The character Teabing states in the story that "the Church burned at the stake five million women" as witches. Researcher Mark Hansard states that most modern scholars believe that between 50,000 to 200,000 were killed in this manner, and argues that many of these were men as well as women, as the primary motivation for these persecutions was religious, and was not gender-specific, even if gender was a related aspect of them, as women were thought to be more susceptible to the temptation of witchcraft.
Carl Olson and Sandra Miesel state that contrary to the book's claims, the Gnostic Gospels (e.g. the Gospels of Thomas, Philip, Mary Magdalene, and the Judas) also do not focus more on Jesus' humanity. The other Gospels we are aware of, for the most part, treat Jesus as more otherworldly and lack the humanizing detail of the Biblical accounts. The assertion of "more than eighty gospels" written, with only the familiar four chosen as canonical, greatly exaggerates the number of Gnostic Gospels written.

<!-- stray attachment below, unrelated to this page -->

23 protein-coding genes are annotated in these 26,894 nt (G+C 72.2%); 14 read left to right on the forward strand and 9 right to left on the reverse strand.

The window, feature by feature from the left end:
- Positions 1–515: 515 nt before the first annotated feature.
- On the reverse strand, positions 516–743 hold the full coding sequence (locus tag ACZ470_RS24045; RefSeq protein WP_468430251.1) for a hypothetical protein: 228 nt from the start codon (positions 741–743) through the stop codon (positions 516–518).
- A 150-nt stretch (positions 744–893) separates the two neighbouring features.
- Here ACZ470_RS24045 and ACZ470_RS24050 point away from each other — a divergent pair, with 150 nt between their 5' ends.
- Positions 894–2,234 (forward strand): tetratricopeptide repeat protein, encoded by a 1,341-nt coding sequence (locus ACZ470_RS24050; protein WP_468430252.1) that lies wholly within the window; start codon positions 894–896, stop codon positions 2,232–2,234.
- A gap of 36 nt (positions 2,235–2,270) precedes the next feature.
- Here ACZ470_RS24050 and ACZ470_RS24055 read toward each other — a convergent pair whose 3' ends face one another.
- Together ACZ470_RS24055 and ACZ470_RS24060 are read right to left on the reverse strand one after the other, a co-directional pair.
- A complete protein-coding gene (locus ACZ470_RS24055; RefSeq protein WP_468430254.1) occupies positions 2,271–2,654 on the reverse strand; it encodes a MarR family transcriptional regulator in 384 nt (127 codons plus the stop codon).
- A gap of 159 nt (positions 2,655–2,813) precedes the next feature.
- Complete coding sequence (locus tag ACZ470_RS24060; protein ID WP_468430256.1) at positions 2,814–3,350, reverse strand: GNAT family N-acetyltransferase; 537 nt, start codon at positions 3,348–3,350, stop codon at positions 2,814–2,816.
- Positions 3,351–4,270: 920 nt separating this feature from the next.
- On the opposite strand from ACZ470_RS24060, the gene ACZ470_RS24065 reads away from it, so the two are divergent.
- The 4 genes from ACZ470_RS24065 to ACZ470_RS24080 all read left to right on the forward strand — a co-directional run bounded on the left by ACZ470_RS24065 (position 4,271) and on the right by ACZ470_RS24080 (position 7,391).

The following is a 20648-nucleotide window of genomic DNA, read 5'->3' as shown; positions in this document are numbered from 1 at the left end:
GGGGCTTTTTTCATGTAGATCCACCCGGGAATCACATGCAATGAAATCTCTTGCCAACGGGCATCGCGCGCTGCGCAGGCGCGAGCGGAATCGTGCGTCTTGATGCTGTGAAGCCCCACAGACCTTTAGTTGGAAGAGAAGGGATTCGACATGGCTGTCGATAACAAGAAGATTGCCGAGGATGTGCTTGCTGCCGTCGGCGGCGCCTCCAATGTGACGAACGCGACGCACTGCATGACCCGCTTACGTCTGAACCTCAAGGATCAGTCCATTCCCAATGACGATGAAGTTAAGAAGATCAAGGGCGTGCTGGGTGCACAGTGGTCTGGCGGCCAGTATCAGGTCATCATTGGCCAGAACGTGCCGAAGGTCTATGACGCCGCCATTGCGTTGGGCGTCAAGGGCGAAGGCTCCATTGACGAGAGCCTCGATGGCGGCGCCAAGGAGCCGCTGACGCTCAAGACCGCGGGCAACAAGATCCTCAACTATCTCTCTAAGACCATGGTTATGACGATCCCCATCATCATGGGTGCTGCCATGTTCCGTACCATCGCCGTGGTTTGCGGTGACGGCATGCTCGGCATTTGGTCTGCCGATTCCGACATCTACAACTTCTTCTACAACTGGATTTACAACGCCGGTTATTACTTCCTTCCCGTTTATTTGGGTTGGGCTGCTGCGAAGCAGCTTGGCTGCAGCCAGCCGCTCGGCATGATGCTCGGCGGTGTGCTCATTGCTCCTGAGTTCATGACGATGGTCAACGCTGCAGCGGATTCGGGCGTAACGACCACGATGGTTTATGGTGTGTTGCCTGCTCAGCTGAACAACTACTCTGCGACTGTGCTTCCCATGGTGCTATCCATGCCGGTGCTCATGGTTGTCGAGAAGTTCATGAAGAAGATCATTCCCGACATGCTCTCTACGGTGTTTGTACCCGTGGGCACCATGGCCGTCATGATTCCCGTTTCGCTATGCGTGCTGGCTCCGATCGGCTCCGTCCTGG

The assertions that the Dead Sea Scrolls, discovered in 1947 (not the 1950s as Brown predicates), contain lost or hidden Gospels is also false. The scrolls contain books of the Hebrew Scriptures, apocryphal and pseudepigraphic books, and manuals used by the Jewish community at Qumran. No definite Christian documents—orthodox, Gnostic, or otherwise—have ever been found at this site;
The depiction of Opus Dei as a monastic order which is the Pope's "personal prelature" is inaccurate. In fact, there are no monks in Opus Dei, which has primarily lay membership and whose celibate lay members are called numeraries. But it may be explained by the fact that Silas is referred to as a monk mostly by the protagonists, Langdon and Neveu, who are shown to have little knowledge of Opus Dei. The word numerary is used to refer to Silas, by actual Opus Dei members such as the person at Opus Dei centre in London. Moreover, Opus Dei encourages its lay members to avoid practices that are perceived as fundamentalist to the outside world. The term personal prelature does not refer to a special relationship to the Pope; it means an institution in which the jurisdiction of the prelate is not linked to a territory but over persons, wherever they be.